Tent City 3, a self-managed tent encampment currently perched on a small plot of state land under the Interstate 5, has often faced funding challenges.
Its parent organization, the Seattle Housing and Resource Effort (SHARE), doesn’t consistently meet benchmarks set by institutional funders to receive the money that it needs to keep going. The city of Seattle pulled its support in 2017, only to have the City Council reinstate the money in a last-minute change during budget season.
Challenges such as this are normal, said Christine Landrum, a SHARE participant who has lived with the community for about eight months. But this time it isn’t the city or state that’s cutting them off — it’s the federal government.
For the first time in decades, King County did not qualify for federal funds through the Federal (FEMA) Emergency Management Administration’s Emergency Food and Shelter Program (EFSP), one of the few programs through which organized tent encampments like Tent City 3 are funded.
The loss is material for King County — EFSP sent roughly $809,000 to the area in 2017. It is a significant blow to an organization like SHARE.
“That’s $30,000 they’re taking from our pockets,” Landrum said.
The reason for the change? King County is simply too wealthy, at least on paper.
Although the money has been steady for several years, King County had unemployment and poverty rates too low to qualify, said Lauren McGowan, senior director of ending homelessness and poverty at United Way of King County, the organization that acts as a receiver for the FEMA dollars.
Those statistics may have made sense at one point, but in the modern economy with huge stratification of incomes and employment increasingly concentrated in cities like Seattle, they may not reflect the overall need.
“It looks at this static number of unemployment and poverty,” McGowan said. “They don’t look at our point-in-time count number.”
Seattle and King County together have one of the highest numbers of homeless people in the United States after Los Angeles and New York.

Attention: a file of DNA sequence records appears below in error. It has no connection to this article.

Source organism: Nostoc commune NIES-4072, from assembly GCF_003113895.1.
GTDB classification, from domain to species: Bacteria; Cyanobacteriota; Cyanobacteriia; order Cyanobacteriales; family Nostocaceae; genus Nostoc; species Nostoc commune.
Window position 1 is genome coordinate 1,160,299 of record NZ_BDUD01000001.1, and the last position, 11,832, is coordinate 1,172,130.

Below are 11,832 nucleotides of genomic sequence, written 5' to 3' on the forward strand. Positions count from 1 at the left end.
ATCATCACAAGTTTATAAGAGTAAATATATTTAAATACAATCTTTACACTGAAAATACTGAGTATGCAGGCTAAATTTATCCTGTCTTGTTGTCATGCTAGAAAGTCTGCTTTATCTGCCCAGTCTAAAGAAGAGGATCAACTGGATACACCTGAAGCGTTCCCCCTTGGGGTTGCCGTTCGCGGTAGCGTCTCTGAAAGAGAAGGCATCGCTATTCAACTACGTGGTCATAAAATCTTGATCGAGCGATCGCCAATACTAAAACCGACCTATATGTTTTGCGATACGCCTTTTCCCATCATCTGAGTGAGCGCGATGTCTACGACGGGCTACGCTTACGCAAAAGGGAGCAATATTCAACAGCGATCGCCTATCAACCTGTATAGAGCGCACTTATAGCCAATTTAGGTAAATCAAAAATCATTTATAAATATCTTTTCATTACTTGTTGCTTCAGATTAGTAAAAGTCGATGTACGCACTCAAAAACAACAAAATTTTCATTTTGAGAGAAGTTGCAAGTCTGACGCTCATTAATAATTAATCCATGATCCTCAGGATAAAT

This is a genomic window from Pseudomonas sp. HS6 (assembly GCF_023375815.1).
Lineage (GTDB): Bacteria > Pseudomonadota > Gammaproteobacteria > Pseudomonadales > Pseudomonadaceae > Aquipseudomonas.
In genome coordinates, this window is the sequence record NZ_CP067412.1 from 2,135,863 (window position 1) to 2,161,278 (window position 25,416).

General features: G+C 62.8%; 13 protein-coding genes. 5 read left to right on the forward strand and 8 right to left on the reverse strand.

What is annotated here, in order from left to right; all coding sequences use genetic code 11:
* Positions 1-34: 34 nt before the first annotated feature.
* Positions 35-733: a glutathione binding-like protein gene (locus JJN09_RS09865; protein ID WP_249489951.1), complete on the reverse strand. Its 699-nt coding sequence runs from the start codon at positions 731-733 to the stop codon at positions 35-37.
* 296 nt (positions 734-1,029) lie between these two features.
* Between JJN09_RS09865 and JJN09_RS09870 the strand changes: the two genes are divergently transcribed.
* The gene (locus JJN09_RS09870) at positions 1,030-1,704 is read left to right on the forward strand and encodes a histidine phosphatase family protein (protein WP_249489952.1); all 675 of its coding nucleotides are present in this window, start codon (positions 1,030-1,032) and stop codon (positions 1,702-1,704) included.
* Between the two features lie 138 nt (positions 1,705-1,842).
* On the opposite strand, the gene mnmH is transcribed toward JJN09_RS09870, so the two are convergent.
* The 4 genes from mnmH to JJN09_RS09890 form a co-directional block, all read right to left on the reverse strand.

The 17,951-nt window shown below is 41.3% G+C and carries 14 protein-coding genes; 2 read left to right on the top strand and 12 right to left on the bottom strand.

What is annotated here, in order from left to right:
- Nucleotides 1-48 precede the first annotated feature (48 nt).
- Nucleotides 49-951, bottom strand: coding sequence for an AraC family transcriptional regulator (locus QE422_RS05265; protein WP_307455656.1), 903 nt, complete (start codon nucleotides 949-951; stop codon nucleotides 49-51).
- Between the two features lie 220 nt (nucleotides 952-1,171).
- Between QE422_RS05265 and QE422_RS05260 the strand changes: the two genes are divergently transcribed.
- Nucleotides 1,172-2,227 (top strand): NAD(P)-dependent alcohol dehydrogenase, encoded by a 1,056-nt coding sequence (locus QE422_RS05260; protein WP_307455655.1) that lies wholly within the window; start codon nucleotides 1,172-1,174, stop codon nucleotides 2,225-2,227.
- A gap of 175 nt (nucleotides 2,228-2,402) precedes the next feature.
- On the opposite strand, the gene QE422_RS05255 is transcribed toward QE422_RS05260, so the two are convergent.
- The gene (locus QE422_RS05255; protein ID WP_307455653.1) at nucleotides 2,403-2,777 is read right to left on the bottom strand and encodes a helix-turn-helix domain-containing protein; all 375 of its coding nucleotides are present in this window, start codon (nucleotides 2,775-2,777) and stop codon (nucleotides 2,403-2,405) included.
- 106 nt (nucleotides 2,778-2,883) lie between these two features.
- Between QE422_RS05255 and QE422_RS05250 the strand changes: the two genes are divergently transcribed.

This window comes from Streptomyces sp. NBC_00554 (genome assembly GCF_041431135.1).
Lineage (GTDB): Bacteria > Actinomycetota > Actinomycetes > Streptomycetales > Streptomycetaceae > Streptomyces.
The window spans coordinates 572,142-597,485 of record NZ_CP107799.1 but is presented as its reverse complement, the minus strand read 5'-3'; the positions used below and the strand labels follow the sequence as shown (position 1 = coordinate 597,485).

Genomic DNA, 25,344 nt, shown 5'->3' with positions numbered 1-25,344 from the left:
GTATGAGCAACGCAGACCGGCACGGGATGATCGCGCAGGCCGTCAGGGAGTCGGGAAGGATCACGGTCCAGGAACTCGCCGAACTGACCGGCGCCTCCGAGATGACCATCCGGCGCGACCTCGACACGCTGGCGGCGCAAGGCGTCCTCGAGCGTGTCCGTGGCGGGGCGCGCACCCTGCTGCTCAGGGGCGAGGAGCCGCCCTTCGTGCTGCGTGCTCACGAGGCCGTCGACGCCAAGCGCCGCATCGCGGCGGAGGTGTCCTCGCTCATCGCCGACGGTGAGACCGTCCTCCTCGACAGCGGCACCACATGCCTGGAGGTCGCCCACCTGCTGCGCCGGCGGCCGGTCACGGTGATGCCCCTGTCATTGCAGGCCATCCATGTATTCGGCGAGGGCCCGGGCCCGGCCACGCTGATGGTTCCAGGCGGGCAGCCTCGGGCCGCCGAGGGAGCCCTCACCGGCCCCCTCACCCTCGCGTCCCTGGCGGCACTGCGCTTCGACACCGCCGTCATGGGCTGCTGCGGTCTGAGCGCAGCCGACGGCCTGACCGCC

The impact varies depending on the agency, McGowan said. For larger organizations, the lost money is less of an impact. For small ones, however, the lack of FEMA dollars could be damaging.
In an email sent Thursday, Women in Black, an organization that stands for homeless people who have died outside or by violence, wrote about the loss of funding. Women in Black is a project of wheel, a self-managed women’s shelter that is connected to SHARE, a network of self-managed shelters.
SHARE could lose as much as $30,000 because of the loss of funding, a blow to an organization with an operating budget of roughly $1 million.
That’s a lot of money for the controversial organization that has fallen in and out of favor with the city, King County and United Way, the three largest funders for organizations that serve people experiencing homelessness in the area.
But importantly, it’s also money that could be used to directly support Tent City 3 rather than share’s indoor shelter program.
It’s not only SHARE that will feel the pinch.
The current round of funding is called “phase 36,” McGowan said. The last round for which we have data is phase 34.
In that round, EFSP dollars paid for 368,328 meals, 27,442 shelter-bed nights and 1,046 motel-bed nights. It also helped out 160 times when households needed some assistance with rent, and five times when energy bills needed to be paid.
That’s a big impact on Seattle and King County’s poorest residents.
The thing is, the county does have a lot of resources — the median income in King County in 2017, the last year for which numbers are available, was $89,675. It just can’t tap them.
“This loss of funding is disappointing, but what is far more disheartening is that here — in one of the wealthiest regions in the wealthiest nation in the world — we have so many people struggling to make ends meet,” said County Councilmember Jeanne Kohl-Welles in a statement. “Our punitively regressive means of collecting taxes is a broken and unfair system causing the income gap to widen. We must do better.”
It’s unclear exactly how to accomplish that goal. The city of Seattle is currently fighting a court battle to impose an income tax on its wealthiest residents, but beyond that municipalities and counties are at the mercy of state legislators and the state constitution to implement a more equitable taxation system that allows it to tap into the massive economic surplus created by the local economy.
The loss of funds will have an impact on SHARE, Landrum said, but it will also put additional strain on the community at large.
“You already know what the impact is for the overuse for a public facility,” Landrum said. “Can you imagine putting even 100 more people in another area to another public facility that’s being flushed 100 more times?”
Ashley Archibald is a Staff Reporter covering local government, policy and equity. Have a story idea? She can be can reached at ashleya (at) realchangenews (dot) org. Follow Ashley on Twitter @AshleyA_RC
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